Post-COVID Policy of Bank Indonesia
Relevance of Moral Values and Halal Sectors in an Islamic Economy
The performance of Islamic economy sector and Islamic financial institutions during the pandemic has created a renewed sense of it being the source of economic growth for Indonesia. Consequently, policymakers in Indonesia are reviewing the role of Islamic economic sector in mitigating pandemic-induced unemployment and poverty. Moreover, the ability of Islamic finance and economics to solve socio-economic problems through the application of its unique principles must also be reviewed with sympathy.
Islamic economic has two essential characteristics: moral values and halal products. The former concerns zakat, prohibition of interest and gambling, including unhealthy speculative behaviour. The latter concerns the provision of healthy products for the community and environment-friendly production processes. Zakat, sadaqa and waqf are the instruments used for the implementation of moral values. These principles of Shari’a increase the purchasing power of the financially broken recipients to meet their basic needs. They are also used to provide business opportunities to underprivileged communities. In a similar vein, the of prohibition of interest and gambling prevents the misallocation of resources, expedites financial intermediation, and enhances productivity and economic activities.
As argued in other chapters of this report (e.g., Chapter 5) Islamic social finance can contribute significantly to the development of not only national economies but also has relevance to global development agenda, if the Islamic economic and financial principles are put into practice correctly in the development of the real sector. Different models of Islamic social finance discussed in this report highlight that Islamic social finance impacts both the supply side and the demand side of the economy. Moreover, moral values and halal products develop and encourage social harmony and ecological conservation. Thus, Islamic social finance offers a complete package for economic development.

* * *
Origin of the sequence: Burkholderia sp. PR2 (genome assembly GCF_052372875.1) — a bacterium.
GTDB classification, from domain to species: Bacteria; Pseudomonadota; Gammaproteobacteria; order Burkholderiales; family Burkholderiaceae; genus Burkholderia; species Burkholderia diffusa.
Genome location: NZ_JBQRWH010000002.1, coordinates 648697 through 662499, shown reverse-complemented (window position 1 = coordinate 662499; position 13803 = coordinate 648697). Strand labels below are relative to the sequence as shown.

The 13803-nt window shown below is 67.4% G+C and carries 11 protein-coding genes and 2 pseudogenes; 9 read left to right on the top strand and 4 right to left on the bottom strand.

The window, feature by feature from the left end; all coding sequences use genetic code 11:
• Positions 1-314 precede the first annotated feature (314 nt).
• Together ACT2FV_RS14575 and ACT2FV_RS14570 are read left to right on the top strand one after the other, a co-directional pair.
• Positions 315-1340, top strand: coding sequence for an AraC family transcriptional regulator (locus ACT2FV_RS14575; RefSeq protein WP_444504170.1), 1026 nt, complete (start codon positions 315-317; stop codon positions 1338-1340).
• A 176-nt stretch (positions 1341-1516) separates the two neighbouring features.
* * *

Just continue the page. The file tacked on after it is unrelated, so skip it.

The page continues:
Indonesia is aware of the potential of the Islamic social finance in achieving sustainable economic growth and prosperity. Therefore, Indonesia is seriously encouraging the development of Shari’a-based economic applications that include Islamic commercial finance, Islamic microfinance, Islamic social finance, and the halal sectors. The Islamic commercial finance sector comprises Islamic banks, insurance, capital markets, pawnshops, and financing companies. The Islamic microfinance sector has more than 4,000 Islamic microfinance institutions following different business models. The Islamic social finance sector comprises more than 500 Islamic social fund Institutions.
“In Indonesia, t]he Islamic commercial finance sector comprises Islamic banks, insurance, capital markets, pawnshops, and financing companies. The Islamic microfinance sector has more than 4,000 Islamic microfinance institutions following different business models. The Islamic social finance sector comprises more than 500 Islamic social fund Institutions.”
The halal sector in the country has made a foray into Muslim fashion, halal cosmetics, halal food and drinks, and Muslim-friendly tourism. The Islamic economic applications used in the halal industry complement the Islamic economic practices in the financial sector.
Indonesia’s Islamic finance serves almost every segment of society: medium-large business groups, micro-small enterprise groups, and poor groups through commercial finance, microfinance, and social finance sectors.
The Islamic finance sector must support productive economic activity in the real sector. Both are carried out on moral values and Shari’a principles embodied in four values and six characteristics, given in the Figure 10.1.
Based on the values and basic principles, Islamic financial instruments are unique and, at the same time, superior. As stated earlier, it is pertinent to note that the scope of Islamic finance is not limited to Islamic commercial finance, but it also encompasses Islamic social finance, such as zakat,sadaqa, and waqf.
Bank Indonesia’s Post-COVID Policy Mix and the Role of Islamic Social Finance